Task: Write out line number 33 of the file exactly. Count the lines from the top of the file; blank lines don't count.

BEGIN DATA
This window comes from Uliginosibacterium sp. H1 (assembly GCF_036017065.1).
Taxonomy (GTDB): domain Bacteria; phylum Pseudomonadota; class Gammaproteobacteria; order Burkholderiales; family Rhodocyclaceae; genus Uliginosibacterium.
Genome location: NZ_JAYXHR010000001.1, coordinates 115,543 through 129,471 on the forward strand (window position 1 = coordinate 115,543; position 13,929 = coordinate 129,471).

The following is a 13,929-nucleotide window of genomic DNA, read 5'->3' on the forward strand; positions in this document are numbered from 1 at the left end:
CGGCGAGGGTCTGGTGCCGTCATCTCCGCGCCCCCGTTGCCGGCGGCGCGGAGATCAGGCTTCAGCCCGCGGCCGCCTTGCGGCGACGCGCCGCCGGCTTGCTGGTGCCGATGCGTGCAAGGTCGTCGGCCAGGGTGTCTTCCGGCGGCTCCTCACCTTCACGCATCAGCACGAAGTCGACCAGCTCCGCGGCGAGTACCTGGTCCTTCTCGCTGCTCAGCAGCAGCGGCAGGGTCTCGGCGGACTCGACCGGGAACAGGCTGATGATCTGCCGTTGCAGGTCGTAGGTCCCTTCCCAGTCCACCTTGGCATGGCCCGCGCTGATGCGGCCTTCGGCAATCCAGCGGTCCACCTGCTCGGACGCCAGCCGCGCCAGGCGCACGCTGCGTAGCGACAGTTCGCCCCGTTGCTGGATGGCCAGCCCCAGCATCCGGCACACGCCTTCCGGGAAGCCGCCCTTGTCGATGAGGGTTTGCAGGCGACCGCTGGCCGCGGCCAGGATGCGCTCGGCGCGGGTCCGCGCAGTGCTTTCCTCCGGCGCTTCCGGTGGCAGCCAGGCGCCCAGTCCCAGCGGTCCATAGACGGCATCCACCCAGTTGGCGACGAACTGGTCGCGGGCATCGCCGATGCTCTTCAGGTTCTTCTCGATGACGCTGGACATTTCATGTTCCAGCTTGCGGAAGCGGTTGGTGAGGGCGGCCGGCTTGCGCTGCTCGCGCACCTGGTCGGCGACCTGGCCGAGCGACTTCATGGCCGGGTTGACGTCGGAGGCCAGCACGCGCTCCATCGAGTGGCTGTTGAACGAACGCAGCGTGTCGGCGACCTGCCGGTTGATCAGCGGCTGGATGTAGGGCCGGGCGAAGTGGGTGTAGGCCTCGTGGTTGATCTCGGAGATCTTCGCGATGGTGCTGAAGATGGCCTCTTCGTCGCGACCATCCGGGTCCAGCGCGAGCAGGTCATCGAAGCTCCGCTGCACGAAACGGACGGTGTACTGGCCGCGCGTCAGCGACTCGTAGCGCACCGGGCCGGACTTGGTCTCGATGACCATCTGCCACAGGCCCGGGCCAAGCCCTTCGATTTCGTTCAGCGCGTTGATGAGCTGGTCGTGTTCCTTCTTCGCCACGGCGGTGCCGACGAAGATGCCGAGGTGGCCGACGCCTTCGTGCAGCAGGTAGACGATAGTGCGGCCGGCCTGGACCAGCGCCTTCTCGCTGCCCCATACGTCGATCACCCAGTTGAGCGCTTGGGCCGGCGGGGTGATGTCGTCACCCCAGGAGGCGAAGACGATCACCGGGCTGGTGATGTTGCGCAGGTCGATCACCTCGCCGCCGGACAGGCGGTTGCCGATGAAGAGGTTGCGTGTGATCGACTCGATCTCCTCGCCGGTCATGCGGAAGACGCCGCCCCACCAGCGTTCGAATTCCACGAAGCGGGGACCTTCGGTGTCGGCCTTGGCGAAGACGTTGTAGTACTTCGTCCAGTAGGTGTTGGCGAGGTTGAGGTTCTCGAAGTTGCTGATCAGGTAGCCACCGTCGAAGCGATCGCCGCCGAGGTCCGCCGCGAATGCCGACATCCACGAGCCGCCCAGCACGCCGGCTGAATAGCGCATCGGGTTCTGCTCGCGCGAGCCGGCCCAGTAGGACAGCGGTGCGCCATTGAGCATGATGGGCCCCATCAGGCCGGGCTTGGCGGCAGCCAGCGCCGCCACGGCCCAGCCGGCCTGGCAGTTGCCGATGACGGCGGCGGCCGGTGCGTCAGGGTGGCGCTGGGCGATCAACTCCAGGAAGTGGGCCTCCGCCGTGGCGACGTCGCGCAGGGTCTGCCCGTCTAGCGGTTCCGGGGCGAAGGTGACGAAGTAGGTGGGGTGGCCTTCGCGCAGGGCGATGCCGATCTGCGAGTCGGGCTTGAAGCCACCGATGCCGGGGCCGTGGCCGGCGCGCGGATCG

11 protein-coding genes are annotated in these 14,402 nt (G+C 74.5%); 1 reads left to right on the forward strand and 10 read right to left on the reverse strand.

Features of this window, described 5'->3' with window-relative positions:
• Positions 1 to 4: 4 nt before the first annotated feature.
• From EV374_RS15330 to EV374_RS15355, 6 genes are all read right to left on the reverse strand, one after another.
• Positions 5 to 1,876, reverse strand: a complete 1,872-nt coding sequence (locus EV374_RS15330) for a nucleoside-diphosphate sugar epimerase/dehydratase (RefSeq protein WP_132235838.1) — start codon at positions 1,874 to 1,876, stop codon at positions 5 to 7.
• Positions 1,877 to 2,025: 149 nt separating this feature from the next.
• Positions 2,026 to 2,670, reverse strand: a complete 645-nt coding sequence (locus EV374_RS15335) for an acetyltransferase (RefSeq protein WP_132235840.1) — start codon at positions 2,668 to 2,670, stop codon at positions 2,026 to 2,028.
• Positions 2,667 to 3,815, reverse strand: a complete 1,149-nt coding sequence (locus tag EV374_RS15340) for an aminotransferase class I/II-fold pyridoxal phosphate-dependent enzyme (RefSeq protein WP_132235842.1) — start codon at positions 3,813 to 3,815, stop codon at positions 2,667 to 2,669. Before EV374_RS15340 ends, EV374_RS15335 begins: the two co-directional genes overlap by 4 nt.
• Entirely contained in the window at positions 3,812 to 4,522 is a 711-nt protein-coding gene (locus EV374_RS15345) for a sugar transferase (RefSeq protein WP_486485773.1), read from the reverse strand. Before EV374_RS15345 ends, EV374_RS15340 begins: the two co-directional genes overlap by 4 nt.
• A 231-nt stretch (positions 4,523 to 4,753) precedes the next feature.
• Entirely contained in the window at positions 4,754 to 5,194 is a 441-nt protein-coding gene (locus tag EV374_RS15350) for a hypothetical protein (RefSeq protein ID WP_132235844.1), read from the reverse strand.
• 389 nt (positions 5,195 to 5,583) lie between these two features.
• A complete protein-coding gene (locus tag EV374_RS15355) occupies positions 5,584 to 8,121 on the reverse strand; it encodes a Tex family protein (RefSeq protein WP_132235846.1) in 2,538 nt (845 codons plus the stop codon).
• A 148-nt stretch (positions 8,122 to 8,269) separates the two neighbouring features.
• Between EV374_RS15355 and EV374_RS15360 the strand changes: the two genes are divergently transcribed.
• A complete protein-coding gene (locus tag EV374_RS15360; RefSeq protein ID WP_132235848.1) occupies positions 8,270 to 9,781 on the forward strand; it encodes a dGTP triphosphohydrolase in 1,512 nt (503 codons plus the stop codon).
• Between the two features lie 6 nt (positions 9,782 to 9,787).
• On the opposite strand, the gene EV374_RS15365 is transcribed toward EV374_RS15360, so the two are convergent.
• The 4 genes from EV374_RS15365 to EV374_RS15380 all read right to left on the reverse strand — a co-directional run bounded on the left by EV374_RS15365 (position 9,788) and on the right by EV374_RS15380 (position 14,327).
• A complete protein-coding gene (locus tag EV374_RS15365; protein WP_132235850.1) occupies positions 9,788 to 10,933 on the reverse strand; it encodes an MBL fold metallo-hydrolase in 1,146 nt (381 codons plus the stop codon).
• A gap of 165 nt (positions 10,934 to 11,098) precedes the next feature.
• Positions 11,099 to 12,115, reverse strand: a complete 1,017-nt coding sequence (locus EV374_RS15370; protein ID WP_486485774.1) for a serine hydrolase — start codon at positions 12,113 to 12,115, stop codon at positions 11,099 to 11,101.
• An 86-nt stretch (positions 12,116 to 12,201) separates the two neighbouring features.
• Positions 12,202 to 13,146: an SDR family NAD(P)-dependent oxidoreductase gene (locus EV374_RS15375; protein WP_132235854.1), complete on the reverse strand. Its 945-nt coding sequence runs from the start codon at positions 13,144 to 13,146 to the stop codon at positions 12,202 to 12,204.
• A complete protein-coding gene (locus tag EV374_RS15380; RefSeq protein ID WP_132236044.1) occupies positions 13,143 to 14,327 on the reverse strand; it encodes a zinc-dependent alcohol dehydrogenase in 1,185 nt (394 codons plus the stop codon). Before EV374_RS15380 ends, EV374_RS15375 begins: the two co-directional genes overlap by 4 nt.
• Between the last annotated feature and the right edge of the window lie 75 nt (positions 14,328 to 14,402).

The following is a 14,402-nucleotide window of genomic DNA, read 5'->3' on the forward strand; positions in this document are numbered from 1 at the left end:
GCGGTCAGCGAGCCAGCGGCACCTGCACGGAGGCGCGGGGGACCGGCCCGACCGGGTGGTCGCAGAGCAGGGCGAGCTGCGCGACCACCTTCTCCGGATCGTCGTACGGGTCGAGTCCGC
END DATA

GCGGTCAGCGAGCCAGCGGCACCTGCACGGAGGCGCGGGGGACCGGCCCGACCGGGTGGTCGCAGAGCAGGGCGAGCTGCGCGACCACCTTCTCCGGATCGTCGTACGGGTCGAGTCCGC